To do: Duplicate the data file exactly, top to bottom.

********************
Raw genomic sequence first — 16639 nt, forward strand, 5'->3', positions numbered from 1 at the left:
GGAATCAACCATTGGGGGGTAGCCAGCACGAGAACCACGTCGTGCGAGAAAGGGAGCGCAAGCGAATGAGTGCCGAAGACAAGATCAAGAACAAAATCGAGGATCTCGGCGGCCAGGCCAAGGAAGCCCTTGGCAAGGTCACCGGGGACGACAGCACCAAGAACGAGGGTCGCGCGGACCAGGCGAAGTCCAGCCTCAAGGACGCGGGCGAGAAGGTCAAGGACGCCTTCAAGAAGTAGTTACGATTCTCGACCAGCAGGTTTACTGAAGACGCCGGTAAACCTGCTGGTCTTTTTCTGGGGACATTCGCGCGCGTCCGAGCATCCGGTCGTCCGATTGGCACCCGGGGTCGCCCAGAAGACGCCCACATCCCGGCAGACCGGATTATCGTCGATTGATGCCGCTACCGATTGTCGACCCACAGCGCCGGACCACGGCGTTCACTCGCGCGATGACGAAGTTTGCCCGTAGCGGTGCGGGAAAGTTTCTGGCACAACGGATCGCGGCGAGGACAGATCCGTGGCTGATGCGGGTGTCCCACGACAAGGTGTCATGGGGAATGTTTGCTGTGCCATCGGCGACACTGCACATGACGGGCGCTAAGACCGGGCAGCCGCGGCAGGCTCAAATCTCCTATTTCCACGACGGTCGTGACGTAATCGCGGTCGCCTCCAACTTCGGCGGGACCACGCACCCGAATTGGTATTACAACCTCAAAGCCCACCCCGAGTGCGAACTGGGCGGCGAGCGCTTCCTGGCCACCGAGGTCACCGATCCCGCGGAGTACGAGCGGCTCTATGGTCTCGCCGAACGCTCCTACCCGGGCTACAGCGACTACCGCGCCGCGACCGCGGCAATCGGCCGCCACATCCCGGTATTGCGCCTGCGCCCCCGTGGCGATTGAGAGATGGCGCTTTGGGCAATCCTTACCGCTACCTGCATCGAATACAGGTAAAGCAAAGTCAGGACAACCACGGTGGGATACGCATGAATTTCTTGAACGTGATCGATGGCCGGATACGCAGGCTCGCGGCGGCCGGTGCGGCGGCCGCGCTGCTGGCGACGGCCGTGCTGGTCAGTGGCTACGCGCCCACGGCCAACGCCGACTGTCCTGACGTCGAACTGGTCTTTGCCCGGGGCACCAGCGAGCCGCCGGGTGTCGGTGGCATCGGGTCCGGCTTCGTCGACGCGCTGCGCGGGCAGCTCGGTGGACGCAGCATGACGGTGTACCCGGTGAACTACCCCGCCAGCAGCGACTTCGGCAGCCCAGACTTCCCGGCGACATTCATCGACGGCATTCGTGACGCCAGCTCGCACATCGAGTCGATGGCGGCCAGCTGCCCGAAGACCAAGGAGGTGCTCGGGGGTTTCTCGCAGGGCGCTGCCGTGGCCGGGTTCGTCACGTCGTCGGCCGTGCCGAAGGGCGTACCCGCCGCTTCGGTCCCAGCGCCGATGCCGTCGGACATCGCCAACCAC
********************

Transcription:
Raw genomic sequence first — 16639 nt, forward strand, 5'->3', positions numbered from 1 at the left:
GGAATCAACCATTGGGGGGTAGCCAGCACGAGAACCACGTCGTGCGAGAAAGGGAGCGCAAGCGAATGAGTGCCGAAGACAAGATCAAGAACAAAATCGAGGATCTCGGCGGCCAGGCCAAGGAAGCCCTTGGCAAGGTCACCGGGGACGACAGCACCAAGAACGAGGGTCGCGCGGACCAGGCGAAGTCCAGCCTCAAGGACGCGGGCGAGAAGGTCAAGGACGCCTTCAAGAAGTAGTTACGATTCTCGACCAGCAGGTTTACTGAAGACGCCGGTAAACCTGCTGGTCTTTTTCTGGGGACATTCGCGCGCGTCCGAGCATCCGGTCGTCCGATTGGCACCCGGGGTCGCCCAGAAGACGCCCACATCCCGGCAGACCGGATTATCGTCGATTGATGCCGCTACCGATTGTCGACCCACAGCGCCGGACCACGGCGTTCACTCGCGCGATGACGAAGTTTGCCCGTAGCGGTGCGGGAAAGTTTCTGGCACAACGGATCGCGGCGAGGACAGATCCGTGGCTGATGCGGGTGTCCCACGACAAGGTGTCATGGGGAATGTTTGCTGTGCCATCGGCGACACTGCACATGACGGGCGCTAAGACCGGGCAGCCGCGGCAGGCTCAAATCTCCTATTTCCACGACGGTCGTGACGTAATCGCGGTCGCCTCCAACTTCGGCGGGACCACGCACCCGAATTGGTATTACAACCTCAAAGCCCACCCCGAGTGCGAACTGGGCGGCGAGCGCTTCCTGGCCACCGAGGTCACCGATCCCGCGGAGTACGAGCGGCTCTATGGTCTCGCCGAACGCTCCTACCCGGGCTACAGCGACTACCGCGCCGCGACCGCGGCAATCGGCCGCCACATCCCGGTATTGCGCCTGCGCCCCCGTGGCGATTGAGAGATGGCGCTTTGGGCAATCCTTACCGCTACCTGCATCGAATACAGGTAAAGCAAAGTCAGGACAACCACGGTGGGATACGCATGAATTTCTTGAACGTGATCGATGGCCGGATACGCAGGCTCGCGGCGGCCGGTGCGGCGGCCGCGCTGCTGGCGACGGCCGTGCTGGTCAGTGGCTACGCGCCCACGGCCAACGCCGACTGTCCTGACGTCGAACTGGTCTTTGCCCGGGGCACCAGCGAGCCGCCGGGTGTCGGTGGCATCGGGTCCGGCTTCGTCGACGCGCTGCGCGGGCAGCTCGGTGGACGCAGCATGACGGTGTACCCGGTGAACTACCCCGCCAGCAGCGACTTCGGCAGCCCAGACTTCCCGGCGACATTCATCGACGGCATTCGTGACGCCAGCTCGCACATCGAGTCGATGGCGGCCAGCTGCCCGAAGACCAAGGAGGTGCTCGGGGGTTTCTCGCAGGGCGCTGCCGTGGCCGGGTTCGTCACGTCGTCGGCCGTGCCGAAGGGCGTACCCGCCGCTTCGGTCCCAGCGCCGATGCCGTCGGACATCGCCAACCAC